Already, the first half of January has provided enough political headlines to sustain months of discussion and at least some concern over the functioning of Government. From the Cabinet “reshuffle” to a legitimate eugenics conference at UCL, 2018 is off to a great start.
In the next bid to ensure a “strong and stable” government, Theresa May began a somewhat confusing reshuffling of Cabinet positions. What the Prime Minister described as an effort to bring “fresh talent into Government” saw little change of the most prominent positions: except, perhaps, the potentially superficial change of a handful of titles. Jeremy Hunt, for example, went from Secretary of State for Health, to Secretary of State for Health and Social Care: clearly a truly fresh change. This choice also adds further confusion, considering May’s promise to use this reshuffle to “boost delivery in key policy areas”, including social care. After the Winter Crisis of the NHS, one perhaps wouldn’t consider Jeremy Hunt as the key to “boosting delivery.” Furthermore, this definitely fresh Cabinet also sees no change to four major Cabinet positions meaning we will all continue to be subjugated to whatever Boris Johnson says next.
One very obvious change during the reshuffle was Chris Grayling accidentally being promoted to Conservative Chairman for somewhere around thirty seconds before the tweet proclaiming his new position was hastily deleted and the job was given to Brandon Lewis instead. Whilst some have written this up as a minor slip up it is vital to add that this tweet came with a brightly coloured graphic congratulating Grayling. Someone, somewhere, clearly had this (mis)information in advance.
Tragically for the Conservatives, this was not the only recent example of a visible lack of communication. During the first “Prime Minister Questions” of the year, an initial effort to attack Labour’s economic policies turned into May attacking Shadow Education of Secretary Angela Rayner for failing to show up. Quite literally moments later, May was made aware of the fact that Rayner was not present due to medical treatment, and although she apologised “unreservedly” immediately after the fact, it still begs the question as to how she did not know in the first place. Crucially, the House of Commons had already planned for a missing MP with the “pairing” system whereby one Conservative MP does not vote to account for one less Labour MP. (Did nobody tell the Prime Minister?)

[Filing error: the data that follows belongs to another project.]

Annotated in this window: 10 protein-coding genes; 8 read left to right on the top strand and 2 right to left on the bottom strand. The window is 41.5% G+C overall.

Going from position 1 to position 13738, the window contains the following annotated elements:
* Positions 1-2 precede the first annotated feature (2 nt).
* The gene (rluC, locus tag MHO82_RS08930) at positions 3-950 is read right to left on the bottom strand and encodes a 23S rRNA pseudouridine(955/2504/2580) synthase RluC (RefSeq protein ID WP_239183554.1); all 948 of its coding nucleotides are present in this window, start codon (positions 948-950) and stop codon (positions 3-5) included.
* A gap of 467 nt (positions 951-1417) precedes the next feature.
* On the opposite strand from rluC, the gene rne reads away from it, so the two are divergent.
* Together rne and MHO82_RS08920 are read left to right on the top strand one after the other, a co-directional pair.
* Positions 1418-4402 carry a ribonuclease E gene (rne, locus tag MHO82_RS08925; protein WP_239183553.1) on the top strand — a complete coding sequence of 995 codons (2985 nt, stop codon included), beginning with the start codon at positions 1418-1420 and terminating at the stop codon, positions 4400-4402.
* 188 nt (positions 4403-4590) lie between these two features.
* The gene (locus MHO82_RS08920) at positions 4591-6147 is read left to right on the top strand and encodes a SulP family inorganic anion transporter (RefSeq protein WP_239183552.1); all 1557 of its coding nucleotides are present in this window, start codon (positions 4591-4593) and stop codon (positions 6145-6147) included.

If you were having too much fun following the Cabinet Reshuffle and surrounding political shenanigans do not worry: Tim Farron is back to tell you that he’s worse than you remember. Despite reaching new levels of political irrelevance, Farron thought it best to return to tell everyone that actually; he does think gay sex is a sin. During an appearance on Premier Radio he revealed that he “regrets” his previous comments on gay sex; apparently, the public perception of him as maybe at least pretending to be tolerant was far too much and thus he felt compelled to reveal himself fully as both a liar and a homophobe. Congratulations Tim, we all remembered you existed! Feel free to disappear again. New Liberal Democrat leader Sir Vince Cable has since condemned Farron’s remarks, allowing some distance between the party and their ex-leader.
Finally, Toby Young was appointed to the newly created “Office for Students” before quickly being forced to resign after his many terrible comments were revealed. Amongst these were, of course, a multitude of sexist tweets as well as a 2015 article that included the subheading “progressive eugenics.” Whilst Young may claim an innocent thought experiment on some kind of pseudo-science redistribution of IQ (definitely not how anything works) his actions are made more sinister with his reported appearance at a controversial eugenics event at UCL, as exposed by “London Student”. The event, “London Conference on Intelligence”, saw a frightening number of white nationalists in attendance with the clear purpose to discuss discredited racial theories on genetics. To be worried about this event, which has occurred for a few years now, would not be an overreaction. At the very least, Young did resign from his post after exposure from members of the Labour Party and enough noise on Twitter.
[Éirinn Fitzgerald – @eirinnfi]